I think for the most part, I’m in alignment with the film’s general perspective & overall viewpoint (with the exception of a few views/statements in the film, especially towards the end). I plan to follow-up this blog post at some point with a post about awareness & emptiness so we can take the conversation further.
Tag Archives: emptiness
Sometimes I arrange private sessions with people. Sometimes I teach a small group on Skype. Sometimes it’s just me all alone. However it turns out to be, meditation inspires me & has become my passion.
I want to share with you how I see meditation & how I teach it. I teach it how I do it. Even though I have been trained in several traditions: Zen, Vipassana, Metta, mantra repetition, & other Hindu & Buddhist methods & techniques, the way I teach meditation comes intuitive to me. But if someone preferred another method, like one of the ones I have studied in the past, I would be happy to meditate with them in that way. I really enjoy those methods. But today, we’ll do it this way…
I want you to get comfortable. Forget everything. Be nothing. Simply relax. Don’t work. The goal is not to get rid of thoughts; not to repeat anything; not to focus the mind; not to concentrate on anything. There is no goal. Simply relax. And if you are wondering how to relax, the best way I can instruct that is to say: let go. When I say let go, I don’t mean that you need to release anything literally. There is nothing you need to detach from, or physically let go of.
Don’t think of letting something go as if you were in a boat detaching yourself from a pier, or detaching yourself from your thoughts — or anything else that may be preventing you from relaxing. That is not what I mean by let go. What I mean is more like this: imagine yourself in a boat, just you. And the boat has a huge beautiful sail. You are sitting in this boat in the middle of the ocean. And for some reason you are paddling like crazy, trying to get somewhere. Stop that! Can you not see that the boat already has a sail? The boat, the water, the wind, the sail, they will do the work for you, there is no need to struggle. You can lean a bit to direct it, or move the sail about, but don’t try to override the wind, water & sail. Who do you think you are? (*laughing*) You, your paddle, & your fear will not get you anywhere. Trust. Let go. Put the paddle down & relax.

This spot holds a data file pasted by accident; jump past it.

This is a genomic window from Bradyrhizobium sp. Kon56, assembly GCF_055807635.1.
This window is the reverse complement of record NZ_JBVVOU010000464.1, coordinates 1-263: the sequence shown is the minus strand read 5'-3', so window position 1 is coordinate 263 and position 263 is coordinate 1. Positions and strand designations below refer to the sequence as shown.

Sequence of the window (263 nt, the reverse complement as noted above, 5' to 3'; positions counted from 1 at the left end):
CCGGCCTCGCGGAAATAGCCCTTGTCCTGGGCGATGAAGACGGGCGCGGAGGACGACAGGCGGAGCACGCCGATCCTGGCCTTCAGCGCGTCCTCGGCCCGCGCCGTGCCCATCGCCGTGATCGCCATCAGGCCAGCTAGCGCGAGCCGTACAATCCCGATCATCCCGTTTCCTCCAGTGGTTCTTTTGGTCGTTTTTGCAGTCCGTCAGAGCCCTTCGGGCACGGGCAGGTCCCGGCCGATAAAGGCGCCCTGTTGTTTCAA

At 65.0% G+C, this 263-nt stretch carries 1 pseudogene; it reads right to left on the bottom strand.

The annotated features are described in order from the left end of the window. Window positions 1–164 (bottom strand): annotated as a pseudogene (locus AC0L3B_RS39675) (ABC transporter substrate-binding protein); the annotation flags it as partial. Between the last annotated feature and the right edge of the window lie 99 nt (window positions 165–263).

For me meditation is all about being relaxed & fearless. My best ideas come to me during meditation. My life feels effortless when I maintain a regular practice. Everything becomes clear after I meditate (especially when I’m in need of answers). To perform at a top level, most coaches or experts will tell you that being relaxed & fearless is the key to phenomenal success. There is so much power in letting go.
So as you sit there, or lie there. Just relax. Let go of any fears you have about doing it right, or if it’s a waste of time, or if you understand it or its purpose. When I say let go, I don’t mean rid yourself of that thought. I mean allow it. Let it be there until it feels that it is no longer needed. It’s like a waiter hovering around to take your order or to clear your table. If he sees you are engrossed in the menu as you see what it has to offer, or completely busy eating your meal, he’ll give you some space & leave you be. You don’t need to feel that you need to get rid of him. You’ll need him later. Allow him to return when the time is right, & allow him the honor of deciding when that is. Be kind to your thoughts & to yourself. Just like you would to another person. Allow them to be.
There is no fixed time to meditate: 2 minutes to 2 hours, it makes no difference. But I will say, that for me, meditating twice a day in two short sessions feels more impactful than mediating for one long session once a day. That being said, I hardly meditate twice a day. I usually do a 20-30 minute session in the morning, & if I can grab other mini-moments to close my eyes & “let go”, I do. I especially like when I am riding the subway train & instead of reading a book, I just sit. Sometimes it’s with eyes open, sometimes I close them. But to take the time to just sit feels like a gift.
When I meditate with friends on Skype, I usually read a little something to them. (Sometimes I talk them through a full body guided relaxation too, it just depends on what feels right at that moment.) Yesterday I read a wonderful verse from the Tao Te Ching. I want to share it with you because after I read it I thought, “Wow, this is beingness, this is meditation, this verse describes it perfectly!”